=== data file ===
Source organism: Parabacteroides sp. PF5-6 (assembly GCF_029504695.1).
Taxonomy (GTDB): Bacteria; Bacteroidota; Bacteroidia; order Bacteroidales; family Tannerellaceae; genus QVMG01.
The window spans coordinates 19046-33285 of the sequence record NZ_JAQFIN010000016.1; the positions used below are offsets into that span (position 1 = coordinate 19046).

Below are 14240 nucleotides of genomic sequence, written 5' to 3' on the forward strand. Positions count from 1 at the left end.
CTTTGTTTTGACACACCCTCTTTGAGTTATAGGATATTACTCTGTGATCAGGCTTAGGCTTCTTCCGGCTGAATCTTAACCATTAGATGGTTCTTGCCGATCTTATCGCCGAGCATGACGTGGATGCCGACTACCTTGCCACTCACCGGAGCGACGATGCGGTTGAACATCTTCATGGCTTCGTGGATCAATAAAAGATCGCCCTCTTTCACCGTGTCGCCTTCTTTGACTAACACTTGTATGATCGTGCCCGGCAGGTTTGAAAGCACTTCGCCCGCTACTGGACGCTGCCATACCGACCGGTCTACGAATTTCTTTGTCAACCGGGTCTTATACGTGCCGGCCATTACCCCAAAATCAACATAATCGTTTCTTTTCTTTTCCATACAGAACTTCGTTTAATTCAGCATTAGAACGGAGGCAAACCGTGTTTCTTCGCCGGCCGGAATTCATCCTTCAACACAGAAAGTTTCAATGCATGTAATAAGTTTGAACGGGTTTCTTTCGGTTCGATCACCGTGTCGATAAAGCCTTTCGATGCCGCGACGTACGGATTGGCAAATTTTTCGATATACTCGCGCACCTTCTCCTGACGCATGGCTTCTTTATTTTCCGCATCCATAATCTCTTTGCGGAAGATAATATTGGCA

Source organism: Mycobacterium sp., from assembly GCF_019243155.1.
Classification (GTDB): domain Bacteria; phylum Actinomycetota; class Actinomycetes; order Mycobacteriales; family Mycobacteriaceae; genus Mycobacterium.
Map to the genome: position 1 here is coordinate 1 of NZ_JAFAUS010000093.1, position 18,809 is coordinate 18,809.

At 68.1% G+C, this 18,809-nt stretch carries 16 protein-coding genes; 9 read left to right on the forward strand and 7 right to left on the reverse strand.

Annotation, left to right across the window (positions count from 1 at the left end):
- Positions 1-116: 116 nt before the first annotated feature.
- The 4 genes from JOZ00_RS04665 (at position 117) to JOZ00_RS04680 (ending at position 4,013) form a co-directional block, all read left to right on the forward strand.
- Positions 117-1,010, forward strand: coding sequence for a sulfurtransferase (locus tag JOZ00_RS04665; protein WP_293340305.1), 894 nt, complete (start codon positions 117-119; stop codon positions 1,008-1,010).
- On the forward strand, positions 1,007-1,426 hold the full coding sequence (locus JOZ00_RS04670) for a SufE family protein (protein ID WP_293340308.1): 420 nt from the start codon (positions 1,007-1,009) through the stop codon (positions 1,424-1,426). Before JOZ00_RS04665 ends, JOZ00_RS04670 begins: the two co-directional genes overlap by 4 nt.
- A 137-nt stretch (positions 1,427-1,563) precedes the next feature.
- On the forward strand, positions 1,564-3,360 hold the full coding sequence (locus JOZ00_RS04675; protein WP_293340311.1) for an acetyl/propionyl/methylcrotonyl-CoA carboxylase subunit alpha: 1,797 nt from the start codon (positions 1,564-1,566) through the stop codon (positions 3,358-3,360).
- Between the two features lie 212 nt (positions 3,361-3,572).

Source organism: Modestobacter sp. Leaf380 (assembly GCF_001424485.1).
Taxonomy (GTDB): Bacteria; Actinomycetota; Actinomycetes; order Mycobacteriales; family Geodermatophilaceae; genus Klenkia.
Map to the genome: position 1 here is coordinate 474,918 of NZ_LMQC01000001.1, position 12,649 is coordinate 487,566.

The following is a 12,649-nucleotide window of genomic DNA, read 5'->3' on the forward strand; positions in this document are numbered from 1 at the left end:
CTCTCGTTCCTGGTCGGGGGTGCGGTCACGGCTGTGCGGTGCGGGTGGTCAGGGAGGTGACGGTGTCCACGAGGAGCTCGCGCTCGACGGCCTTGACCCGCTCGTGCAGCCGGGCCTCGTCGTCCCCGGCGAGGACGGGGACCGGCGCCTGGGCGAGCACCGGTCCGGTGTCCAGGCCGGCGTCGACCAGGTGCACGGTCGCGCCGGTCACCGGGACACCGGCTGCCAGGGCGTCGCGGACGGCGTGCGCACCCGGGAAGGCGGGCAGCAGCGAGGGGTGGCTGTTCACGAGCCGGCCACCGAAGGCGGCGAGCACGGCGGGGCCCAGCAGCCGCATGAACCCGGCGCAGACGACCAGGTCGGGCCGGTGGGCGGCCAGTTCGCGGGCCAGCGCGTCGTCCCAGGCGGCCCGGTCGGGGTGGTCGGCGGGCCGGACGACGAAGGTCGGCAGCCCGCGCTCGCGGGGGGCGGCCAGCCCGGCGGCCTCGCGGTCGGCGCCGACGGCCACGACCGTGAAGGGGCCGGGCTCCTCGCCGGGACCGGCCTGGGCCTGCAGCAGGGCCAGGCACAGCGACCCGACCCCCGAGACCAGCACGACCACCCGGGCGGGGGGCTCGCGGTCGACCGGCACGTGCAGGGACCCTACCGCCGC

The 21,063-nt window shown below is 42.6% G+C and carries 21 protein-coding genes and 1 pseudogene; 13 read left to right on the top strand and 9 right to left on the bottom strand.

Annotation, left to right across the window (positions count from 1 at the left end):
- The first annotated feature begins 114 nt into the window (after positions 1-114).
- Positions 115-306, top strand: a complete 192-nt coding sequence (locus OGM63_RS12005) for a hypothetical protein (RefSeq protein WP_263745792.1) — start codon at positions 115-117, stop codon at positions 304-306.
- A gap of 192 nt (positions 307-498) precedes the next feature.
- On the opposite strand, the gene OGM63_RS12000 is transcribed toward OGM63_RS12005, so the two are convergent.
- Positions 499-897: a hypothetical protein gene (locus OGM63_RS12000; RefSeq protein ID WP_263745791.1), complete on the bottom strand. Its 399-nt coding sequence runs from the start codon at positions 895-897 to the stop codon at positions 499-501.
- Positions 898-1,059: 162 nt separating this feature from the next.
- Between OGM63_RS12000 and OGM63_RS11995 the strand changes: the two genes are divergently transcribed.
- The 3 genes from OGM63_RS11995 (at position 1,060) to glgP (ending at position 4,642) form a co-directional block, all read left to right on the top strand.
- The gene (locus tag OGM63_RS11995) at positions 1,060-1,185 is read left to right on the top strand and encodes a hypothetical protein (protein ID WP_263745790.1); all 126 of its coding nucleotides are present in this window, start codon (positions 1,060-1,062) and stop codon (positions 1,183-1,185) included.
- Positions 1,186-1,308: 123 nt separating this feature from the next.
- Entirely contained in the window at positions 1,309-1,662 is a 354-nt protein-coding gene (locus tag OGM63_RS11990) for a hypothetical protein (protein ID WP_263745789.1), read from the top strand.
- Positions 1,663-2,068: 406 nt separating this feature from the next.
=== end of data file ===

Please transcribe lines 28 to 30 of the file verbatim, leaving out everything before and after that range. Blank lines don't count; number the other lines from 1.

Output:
- On the opposite strand, the gene OGM63_RS12000 is transcribed toward OGM63_RS12005, so the two are convergent.
- Positions 499-897: a hypothetical protein gene (locus OGM63_RS12000; RefSeq protein ID WP_263745791.1), complete on the bottom strand. Its 399-nt coding sequence runs from the start codon at positions 895-897 to the stop codon at positions 499-501.
- Positions 898-1,059: 162 nt separating this feature from the next.